Presentation on theme: "1 Registers and MAL - Part I. Motivation So far there are some details that we have ignored instructions can have different formats most computers have."— Presentation transcript:
Motivation So far there are some details that we have ignored instructions can have different formats most computers have more than one kind of memory a real assembly language has no notion of data type
Instructions as Data A program code can be thought of as an array of instructions Many modern computers, including MIPS RISC architecture, have fixed-sized instructions that are at least 32-bits long. The advantage of fixed-size instructions is the ease of calculating where it begins and ends, especially if the size is equal to a word.
Large instructions not only take up space but require more time to fetch, thus there is an advantage to small instructions. add a bc opcode
Opcode The opcode corresponds to the mnemonic of an assembly language instruction -- e.g. it tells us that it is an add instruction. Implicitly, it specifies how the other fields have to be interpreted. The opcode must be specified by a field large enough to specify uniquely all possible codes in the instruction set.
How many bits do we need for the add instruction? 32 + 32 + 32 + 8 = 104 bits Each memory access can only take 32 bits at a time. Fetch instruction = 4 accesses Fetch and store operands = 3 accesses
Reducing the size of an instruction reduces the size of the program in memory. It also reduces the time and amount of hardware needed to fetch the instruction. The motivation for techniques to reduce instruction size is based on locality of reference property.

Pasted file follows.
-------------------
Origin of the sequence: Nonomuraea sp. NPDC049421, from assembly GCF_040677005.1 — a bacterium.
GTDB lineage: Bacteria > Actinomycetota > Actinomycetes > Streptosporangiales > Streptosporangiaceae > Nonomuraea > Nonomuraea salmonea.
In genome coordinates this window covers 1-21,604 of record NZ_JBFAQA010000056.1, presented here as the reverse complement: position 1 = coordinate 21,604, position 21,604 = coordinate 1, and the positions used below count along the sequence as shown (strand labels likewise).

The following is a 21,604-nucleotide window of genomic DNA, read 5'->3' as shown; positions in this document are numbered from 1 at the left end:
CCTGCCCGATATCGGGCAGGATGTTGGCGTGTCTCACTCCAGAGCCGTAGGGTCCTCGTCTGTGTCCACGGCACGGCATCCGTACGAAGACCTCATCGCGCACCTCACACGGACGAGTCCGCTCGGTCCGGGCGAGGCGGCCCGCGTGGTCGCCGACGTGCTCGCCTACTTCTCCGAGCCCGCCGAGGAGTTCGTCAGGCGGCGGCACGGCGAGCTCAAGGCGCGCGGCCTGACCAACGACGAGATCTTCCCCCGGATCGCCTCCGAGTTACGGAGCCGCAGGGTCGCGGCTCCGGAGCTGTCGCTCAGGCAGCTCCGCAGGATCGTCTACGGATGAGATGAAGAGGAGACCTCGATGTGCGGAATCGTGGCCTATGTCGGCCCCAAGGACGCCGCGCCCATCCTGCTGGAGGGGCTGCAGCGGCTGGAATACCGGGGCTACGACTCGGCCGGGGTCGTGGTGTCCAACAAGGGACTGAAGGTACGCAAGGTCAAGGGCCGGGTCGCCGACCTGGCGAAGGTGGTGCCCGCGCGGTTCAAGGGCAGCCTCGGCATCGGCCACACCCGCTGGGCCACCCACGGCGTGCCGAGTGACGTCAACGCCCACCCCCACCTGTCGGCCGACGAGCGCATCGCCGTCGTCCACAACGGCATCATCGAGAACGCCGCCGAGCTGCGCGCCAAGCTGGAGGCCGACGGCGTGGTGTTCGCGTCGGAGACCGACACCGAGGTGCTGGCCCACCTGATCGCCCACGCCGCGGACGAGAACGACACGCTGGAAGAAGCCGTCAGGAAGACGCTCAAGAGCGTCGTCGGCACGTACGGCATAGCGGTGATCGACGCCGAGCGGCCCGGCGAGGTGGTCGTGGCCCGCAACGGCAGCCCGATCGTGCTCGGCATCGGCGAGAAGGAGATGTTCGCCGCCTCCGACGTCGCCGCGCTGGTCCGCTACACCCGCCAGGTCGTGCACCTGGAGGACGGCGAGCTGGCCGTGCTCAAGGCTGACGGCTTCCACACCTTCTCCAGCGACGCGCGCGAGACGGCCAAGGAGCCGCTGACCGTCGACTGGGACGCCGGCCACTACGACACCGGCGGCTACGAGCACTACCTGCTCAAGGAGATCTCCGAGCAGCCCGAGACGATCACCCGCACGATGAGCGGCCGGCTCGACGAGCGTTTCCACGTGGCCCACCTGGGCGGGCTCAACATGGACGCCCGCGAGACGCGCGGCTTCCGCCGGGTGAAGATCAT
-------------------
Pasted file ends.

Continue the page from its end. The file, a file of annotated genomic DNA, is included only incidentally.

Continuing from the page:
Locality of Reference A small and predictable set of variables tends to be referenced much more often than other variables. This property implies that the memory is not referenced randomly. This property is also used to enhance speed using a cache.
Three-address format A SAL instruction add a,b,c requires three things to be specified: The two numbers to be added and the destination to which the result of the addition is to be saved. This instruction format is called a three- address format.
Two-address format The address of an instruction can often be inferred from its context. If we use only one specification for both the destination of the operation result and one of the operands, then we make the instruction shorter. add a,b # a = a + b
One-address format We can reduce the size of the instruction further by using an accumulator. An accumulator is a special memory cell used as the destination for most instruction results. add a #accumulator=accumulator + a
Example 11.1 The high-level language statement a = b + c; can be translated as: accumulator = b accumulator = accumulator + c a = accumulator
Store and Load Instructions To assign the value of the variable x to the accumulator we can use the instruction lda x To store the value of the accumulator to x we can use the instruction sta x
Example 11.2 We can translate the high-level language statement a = b + c; using the load and store instructions into: lda b add c sta a